VW Group-owned Scania, best known for its diesel powertrains but also actively developing electric and hybrid solutions, is to invest €15.5bn (US$18.7bn) in the construction a new battery development laboratory in Södertälje, near Stockholm, Sweden.
According to the company, work on the 1,000m2 facility has commenced and will be completed by spring 2021. Following extensive testing and verification of equipment and instruments, the laboratory will be fully operative by autumn 2021. Scania says it will contain three 250m2 test halls for battery cells, modules and packs. Adjacent to these halls, the laboratory will also have facilities for test sample preparation in order to improve work environment, safety and testing uptime.
“With the accelerating pace of development, the laboratory will strengthen our capacity to right-size batteries for every application,” noted Claes Erixon, head of research and development at Scania. “We have an ambitious roadmap ahead of us in annually launching new and updated electric products with related battery services. This underscores the need for world-class skills and knowledge in battery usage and lifecycle optimization.”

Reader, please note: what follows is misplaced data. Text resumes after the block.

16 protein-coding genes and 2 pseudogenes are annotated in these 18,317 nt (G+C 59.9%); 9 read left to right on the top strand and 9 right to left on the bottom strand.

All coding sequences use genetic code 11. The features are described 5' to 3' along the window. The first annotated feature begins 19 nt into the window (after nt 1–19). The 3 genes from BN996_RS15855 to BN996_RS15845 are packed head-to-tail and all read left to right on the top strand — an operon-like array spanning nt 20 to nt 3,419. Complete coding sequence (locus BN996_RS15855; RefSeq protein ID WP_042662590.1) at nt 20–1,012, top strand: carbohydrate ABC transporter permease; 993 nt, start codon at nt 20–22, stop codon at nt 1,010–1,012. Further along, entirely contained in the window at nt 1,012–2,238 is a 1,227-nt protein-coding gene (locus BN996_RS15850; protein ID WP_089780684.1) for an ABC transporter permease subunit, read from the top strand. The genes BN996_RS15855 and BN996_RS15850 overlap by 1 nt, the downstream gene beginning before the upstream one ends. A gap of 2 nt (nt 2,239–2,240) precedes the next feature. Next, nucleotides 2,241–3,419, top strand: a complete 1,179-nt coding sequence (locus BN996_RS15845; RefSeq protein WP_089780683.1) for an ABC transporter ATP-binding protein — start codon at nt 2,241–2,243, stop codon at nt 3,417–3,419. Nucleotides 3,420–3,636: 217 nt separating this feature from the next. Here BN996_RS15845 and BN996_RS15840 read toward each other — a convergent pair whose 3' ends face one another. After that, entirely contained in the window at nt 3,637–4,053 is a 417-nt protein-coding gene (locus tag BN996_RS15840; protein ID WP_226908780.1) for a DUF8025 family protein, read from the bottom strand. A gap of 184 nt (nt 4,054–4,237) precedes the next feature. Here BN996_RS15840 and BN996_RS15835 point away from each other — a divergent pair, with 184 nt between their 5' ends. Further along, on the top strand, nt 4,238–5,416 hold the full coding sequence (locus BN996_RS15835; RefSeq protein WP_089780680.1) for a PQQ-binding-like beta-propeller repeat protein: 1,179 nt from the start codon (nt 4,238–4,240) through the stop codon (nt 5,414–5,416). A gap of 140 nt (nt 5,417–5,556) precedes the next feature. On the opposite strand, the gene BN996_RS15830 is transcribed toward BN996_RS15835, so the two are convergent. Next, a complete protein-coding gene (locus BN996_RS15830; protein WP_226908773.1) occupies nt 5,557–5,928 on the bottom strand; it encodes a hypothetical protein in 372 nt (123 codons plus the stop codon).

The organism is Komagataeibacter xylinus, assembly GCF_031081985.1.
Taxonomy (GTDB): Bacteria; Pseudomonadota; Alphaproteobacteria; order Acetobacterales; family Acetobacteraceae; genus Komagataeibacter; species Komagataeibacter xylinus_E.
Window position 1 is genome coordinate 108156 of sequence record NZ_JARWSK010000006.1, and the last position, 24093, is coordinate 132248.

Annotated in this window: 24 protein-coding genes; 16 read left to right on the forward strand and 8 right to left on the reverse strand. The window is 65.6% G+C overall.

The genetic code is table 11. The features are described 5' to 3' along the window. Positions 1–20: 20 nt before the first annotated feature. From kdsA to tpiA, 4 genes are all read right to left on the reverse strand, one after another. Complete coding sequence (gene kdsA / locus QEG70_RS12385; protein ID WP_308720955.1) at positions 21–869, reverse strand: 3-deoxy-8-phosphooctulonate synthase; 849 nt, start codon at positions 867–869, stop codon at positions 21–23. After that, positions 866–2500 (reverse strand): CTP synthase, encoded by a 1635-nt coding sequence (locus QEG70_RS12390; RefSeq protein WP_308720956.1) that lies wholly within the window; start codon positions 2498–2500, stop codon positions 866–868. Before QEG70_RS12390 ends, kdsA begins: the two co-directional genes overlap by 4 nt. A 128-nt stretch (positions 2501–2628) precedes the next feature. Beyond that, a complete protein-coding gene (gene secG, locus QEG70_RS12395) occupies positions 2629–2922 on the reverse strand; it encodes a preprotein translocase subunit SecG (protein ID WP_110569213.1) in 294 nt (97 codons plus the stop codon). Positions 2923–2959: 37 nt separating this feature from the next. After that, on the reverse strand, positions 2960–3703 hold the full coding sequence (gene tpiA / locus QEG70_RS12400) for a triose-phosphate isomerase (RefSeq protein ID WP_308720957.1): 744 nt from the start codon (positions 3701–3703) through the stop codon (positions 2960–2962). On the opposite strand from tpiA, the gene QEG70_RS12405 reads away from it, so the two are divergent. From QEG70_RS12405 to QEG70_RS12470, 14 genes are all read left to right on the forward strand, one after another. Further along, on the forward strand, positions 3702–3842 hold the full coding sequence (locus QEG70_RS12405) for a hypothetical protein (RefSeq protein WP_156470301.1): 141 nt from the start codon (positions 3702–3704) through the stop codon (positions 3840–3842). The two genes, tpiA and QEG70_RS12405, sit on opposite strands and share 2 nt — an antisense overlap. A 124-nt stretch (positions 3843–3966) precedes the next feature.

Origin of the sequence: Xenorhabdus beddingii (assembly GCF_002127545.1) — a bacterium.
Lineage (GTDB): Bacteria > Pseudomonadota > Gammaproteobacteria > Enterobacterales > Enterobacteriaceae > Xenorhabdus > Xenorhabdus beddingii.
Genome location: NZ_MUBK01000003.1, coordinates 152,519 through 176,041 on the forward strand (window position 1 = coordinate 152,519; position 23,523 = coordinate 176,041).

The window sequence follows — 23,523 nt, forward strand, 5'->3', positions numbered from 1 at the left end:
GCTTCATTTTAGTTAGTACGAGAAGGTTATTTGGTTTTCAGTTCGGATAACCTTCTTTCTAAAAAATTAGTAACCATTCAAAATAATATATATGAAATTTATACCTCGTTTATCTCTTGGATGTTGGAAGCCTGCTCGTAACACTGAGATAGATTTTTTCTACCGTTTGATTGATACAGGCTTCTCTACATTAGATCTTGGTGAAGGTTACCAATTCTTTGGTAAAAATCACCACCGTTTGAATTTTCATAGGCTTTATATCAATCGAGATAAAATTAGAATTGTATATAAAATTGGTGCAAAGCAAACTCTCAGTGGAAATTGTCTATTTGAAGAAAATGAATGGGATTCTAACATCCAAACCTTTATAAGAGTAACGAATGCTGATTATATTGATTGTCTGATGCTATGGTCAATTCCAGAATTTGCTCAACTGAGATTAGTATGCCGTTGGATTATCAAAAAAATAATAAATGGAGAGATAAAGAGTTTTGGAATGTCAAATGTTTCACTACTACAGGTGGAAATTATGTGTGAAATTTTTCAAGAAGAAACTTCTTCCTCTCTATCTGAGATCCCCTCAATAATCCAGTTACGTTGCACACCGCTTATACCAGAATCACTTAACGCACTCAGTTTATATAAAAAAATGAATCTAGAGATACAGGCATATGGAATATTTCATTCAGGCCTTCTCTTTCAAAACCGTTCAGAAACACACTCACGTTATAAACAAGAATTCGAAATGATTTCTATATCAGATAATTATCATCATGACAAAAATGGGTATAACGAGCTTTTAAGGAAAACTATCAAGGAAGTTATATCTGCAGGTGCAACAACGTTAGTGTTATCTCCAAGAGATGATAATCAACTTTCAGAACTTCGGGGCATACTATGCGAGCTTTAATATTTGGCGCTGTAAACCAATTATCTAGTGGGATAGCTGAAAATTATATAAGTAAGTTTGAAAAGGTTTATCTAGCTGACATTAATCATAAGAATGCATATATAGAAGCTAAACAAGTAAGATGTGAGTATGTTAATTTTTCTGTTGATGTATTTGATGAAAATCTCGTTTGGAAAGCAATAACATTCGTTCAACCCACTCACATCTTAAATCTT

The laboratory will primarily focus on battery performance and lifespan evaluation in varying climate conditions from -40°C to 70°C. Scania’s engineers will examine and identify the best operational conditions for the battery with regard to, for example, temperature setpoint, state of charge window and charging power profile for tailored utilization in optimizing battery life and customer needs.
“Scania will continue to invest in competence both in our own operations as well as through important partnerships. We are going to make sure that the Södertälje and the Stockholm region will remain in the forefront of in the research and development also in an electrified future of heavy transport,” added Erixon.
The lab will complement a smaller facility with a climatic chamber for battery pack testing that was commissioned earlier this year.